Public sector procurement, the Scholars Programme, Hornby and the NHS 70 years celebrations

As ever a mixed couple of weeks dividing my time between Parliament and the constituency. I was particularly pleased to host Sandwich Women’s Institute for a visit to the Palace of Westminster and to have a lengthy discussion about my role, national and local issues. Also I hosted constituent visits to Prime Minister’s Questions; the tickets are limited as it is always the most popular event of the weekly agenda but I’m always pleased to facilitate where I can.

In Parliament I had the opportunity of raising a couple of nationally significant issues. The first on best value procurement of goods and services by the public sector. A report I undertook with the Taxpayers Alliance found an up to 6 fold difference between amounts paid for the simple item of a ream of photocopier paper by different public bodies. What other procurement horrors lurk out there? This is our taxpayer money and it must be spent well. The second was the more esoteric issue of Inheritance Tax. It is time for a wider debate about capital taxes in general. Capital Gains Tax has been subject to huge changes over the years. Inheritance Tax rules have remained far more static except for the introduction of the Residence Nil Rate Band which can, if complex rules are met, allow an individual to leave £500,000 free of IHT to descendants, and a couple £1m. I argued in Parliament for simplification. The Financial Secretary to the Treasury has recognised my interest in all things tax, given my qualifications and experience and has invited me to his inner circle of contributors to the national tax debate.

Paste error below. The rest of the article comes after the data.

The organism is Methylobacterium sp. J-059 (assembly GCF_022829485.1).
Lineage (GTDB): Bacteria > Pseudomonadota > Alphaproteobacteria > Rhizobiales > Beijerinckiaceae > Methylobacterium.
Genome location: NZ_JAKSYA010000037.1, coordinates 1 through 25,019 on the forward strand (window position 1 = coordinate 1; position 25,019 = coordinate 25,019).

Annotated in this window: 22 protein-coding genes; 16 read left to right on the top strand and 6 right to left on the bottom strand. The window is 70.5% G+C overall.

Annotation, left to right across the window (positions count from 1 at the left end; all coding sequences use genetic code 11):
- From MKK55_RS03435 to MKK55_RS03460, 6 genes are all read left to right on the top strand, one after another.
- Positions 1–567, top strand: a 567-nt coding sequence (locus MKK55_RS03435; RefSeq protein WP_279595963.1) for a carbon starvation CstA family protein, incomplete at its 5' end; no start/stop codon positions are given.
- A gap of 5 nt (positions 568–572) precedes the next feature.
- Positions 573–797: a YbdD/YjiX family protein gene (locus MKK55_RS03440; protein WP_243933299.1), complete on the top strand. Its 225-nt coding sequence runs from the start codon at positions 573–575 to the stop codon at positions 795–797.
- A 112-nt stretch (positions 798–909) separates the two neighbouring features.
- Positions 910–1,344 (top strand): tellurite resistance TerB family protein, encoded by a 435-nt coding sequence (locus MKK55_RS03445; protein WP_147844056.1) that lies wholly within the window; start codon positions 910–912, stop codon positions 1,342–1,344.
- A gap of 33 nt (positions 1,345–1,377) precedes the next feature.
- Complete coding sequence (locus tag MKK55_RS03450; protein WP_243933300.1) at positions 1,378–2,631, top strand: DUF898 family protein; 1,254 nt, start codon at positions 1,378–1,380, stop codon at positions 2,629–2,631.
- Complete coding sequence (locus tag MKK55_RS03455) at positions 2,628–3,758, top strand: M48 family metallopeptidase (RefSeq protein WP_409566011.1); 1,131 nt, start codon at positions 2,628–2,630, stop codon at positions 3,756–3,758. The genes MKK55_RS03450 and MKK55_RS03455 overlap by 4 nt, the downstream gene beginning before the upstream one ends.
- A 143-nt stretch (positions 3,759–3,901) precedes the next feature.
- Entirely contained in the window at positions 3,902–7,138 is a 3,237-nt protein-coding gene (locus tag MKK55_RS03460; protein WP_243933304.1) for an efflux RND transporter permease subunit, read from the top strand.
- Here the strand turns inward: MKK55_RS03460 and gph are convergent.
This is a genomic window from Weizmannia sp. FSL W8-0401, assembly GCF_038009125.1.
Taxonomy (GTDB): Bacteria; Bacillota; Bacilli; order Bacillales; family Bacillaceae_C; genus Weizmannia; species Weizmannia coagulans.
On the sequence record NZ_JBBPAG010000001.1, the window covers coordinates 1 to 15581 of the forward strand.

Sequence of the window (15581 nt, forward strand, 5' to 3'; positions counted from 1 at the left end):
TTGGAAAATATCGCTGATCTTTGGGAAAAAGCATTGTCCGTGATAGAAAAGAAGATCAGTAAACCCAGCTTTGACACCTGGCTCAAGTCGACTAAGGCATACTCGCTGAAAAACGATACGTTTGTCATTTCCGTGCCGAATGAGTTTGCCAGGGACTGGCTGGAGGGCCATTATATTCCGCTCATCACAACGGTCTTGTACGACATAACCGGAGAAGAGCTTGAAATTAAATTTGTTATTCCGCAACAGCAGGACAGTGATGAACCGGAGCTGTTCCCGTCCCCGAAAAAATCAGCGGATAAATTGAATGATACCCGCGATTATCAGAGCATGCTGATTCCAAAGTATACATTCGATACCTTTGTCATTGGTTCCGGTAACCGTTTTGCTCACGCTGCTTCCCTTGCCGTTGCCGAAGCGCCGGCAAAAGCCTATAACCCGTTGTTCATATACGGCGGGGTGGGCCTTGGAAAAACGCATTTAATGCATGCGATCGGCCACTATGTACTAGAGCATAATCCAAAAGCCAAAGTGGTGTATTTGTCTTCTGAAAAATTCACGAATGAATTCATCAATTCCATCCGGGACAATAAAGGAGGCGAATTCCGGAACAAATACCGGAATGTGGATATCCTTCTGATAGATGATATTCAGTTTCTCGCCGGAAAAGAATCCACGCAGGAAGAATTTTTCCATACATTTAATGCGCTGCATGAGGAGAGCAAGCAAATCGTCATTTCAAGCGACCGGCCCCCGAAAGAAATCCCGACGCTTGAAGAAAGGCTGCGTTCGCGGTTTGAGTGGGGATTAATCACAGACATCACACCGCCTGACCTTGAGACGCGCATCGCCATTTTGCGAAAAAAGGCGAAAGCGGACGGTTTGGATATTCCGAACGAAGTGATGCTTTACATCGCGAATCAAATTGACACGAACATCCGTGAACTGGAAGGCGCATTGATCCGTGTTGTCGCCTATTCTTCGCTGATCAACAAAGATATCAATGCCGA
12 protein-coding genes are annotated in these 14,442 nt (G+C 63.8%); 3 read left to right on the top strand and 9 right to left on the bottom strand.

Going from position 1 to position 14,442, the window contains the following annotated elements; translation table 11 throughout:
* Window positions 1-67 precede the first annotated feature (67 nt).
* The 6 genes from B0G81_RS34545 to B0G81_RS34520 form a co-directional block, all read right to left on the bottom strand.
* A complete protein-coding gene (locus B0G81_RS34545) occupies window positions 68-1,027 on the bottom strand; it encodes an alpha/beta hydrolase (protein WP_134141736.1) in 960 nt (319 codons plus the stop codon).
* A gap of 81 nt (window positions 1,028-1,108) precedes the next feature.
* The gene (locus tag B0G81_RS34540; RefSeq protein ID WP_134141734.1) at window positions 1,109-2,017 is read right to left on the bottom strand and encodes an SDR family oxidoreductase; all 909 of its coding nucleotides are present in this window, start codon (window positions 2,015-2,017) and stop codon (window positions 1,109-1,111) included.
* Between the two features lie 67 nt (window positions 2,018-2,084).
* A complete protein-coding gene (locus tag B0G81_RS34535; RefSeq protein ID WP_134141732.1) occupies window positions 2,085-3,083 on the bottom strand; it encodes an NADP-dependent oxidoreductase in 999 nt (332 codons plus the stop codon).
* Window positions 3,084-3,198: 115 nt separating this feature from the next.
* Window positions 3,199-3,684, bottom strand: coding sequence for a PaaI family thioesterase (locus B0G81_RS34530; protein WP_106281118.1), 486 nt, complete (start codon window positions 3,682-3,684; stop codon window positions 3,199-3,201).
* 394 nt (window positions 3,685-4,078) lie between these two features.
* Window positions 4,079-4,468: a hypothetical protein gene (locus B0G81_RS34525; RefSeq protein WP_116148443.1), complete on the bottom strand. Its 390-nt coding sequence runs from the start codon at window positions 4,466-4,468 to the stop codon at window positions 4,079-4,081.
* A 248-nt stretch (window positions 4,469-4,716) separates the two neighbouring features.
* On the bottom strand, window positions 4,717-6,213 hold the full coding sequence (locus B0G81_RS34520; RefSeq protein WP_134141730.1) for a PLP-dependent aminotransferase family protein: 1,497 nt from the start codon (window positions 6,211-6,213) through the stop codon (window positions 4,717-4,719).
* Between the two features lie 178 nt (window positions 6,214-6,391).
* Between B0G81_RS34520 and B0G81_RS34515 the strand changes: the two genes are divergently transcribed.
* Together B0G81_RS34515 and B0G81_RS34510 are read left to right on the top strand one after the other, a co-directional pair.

It is within the constituency that I have been most encouraged with a number of visits to various local institutions and businesses. The Scholars Programme available to Secondary schools introduces University style experiences into the classroom. I discussed the outcome with students at the Charles Dickens School – all were hugely positive about their achievements. My visit to Ramsgate JobCentre gave me the opportunity to discuss the roll out of Universal Credit with staff and claimants. We only hear of when systems fail; I came away impressed with the implementation and how its overall aim of encouraging work is achieving good results.

My visit to the Hornby Centre left me with a smile on my face all day. The size and scope of what is planned by a new philanthropic investor who collects what can only be described as the biggest boys toys in the world left me astounded. Over the next few weeks we will have, on our doorstep, the start of one of the most significant locomotive museums in the world as part of his collection is installed within some of the warehousing that was once at the heart of the Hornby company’s operations.

It gave me great pleasure to present my national award nomination to QEQM’s Alcohol and Substance Misuse Team. This is part of the NHS 70 years celebrations. We have a statistically higher problem with drugs and alcohol in Thanet than the national norm and I salute the nursing team for their work dealing with the resulting health issues and the intrinsic social work that comes with it in trying to turn around broken lives. NHS staff deserve recognition for the outstanding work that they do that is often way beyond the simple contractual requirements of a job. Well done.